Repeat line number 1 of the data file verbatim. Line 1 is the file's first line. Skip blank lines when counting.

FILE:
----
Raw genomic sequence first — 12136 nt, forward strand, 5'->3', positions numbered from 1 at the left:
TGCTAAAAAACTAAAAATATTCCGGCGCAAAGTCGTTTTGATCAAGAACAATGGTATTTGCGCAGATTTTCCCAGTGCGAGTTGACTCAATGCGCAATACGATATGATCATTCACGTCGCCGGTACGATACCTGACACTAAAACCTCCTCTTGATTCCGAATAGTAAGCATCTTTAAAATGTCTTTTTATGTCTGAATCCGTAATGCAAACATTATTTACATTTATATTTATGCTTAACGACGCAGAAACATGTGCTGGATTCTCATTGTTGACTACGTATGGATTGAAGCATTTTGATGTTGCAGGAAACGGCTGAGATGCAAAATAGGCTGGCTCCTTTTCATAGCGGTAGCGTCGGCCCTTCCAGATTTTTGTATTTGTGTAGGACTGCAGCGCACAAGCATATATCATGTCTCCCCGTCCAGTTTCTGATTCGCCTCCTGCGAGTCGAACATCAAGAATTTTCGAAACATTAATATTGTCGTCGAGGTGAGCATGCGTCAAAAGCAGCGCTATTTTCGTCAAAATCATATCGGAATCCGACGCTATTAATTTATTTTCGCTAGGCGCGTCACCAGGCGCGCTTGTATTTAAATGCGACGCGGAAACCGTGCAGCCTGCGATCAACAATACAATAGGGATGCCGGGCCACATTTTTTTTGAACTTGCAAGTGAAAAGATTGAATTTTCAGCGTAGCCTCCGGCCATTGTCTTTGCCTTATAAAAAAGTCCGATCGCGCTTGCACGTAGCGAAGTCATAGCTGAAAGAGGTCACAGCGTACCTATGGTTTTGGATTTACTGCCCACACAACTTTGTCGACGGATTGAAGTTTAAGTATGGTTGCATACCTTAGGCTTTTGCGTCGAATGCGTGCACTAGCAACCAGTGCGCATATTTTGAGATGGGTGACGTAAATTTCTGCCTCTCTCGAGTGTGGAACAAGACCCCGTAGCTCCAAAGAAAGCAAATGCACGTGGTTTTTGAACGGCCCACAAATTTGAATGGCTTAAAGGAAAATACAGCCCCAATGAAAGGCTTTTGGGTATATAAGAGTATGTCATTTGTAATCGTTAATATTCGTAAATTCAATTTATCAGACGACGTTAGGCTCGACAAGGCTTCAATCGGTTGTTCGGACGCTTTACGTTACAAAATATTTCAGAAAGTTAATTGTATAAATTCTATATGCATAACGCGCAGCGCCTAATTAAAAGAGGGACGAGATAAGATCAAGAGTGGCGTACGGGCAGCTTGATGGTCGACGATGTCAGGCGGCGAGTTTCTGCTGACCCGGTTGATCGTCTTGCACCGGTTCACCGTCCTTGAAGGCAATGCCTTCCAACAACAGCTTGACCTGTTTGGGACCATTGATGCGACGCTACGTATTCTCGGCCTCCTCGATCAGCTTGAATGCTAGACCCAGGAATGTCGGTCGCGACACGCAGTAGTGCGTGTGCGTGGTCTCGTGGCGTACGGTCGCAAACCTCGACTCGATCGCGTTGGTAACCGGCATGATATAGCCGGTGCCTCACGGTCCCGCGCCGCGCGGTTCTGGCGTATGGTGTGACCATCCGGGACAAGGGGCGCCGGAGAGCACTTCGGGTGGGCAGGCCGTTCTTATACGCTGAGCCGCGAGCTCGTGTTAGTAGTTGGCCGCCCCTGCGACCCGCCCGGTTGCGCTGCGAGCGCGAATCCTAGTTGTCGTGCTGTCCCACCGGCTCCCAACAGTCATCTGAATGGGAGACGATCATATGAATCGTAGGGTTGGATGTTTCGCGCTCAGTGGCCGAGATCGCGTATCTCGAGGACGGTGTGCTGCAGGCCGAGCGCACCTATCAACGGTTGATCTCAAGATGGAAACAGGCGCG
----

Raw genomic sequence first — 12136 nt, forward strand, 5'->3', positions numbered from 1 at the left: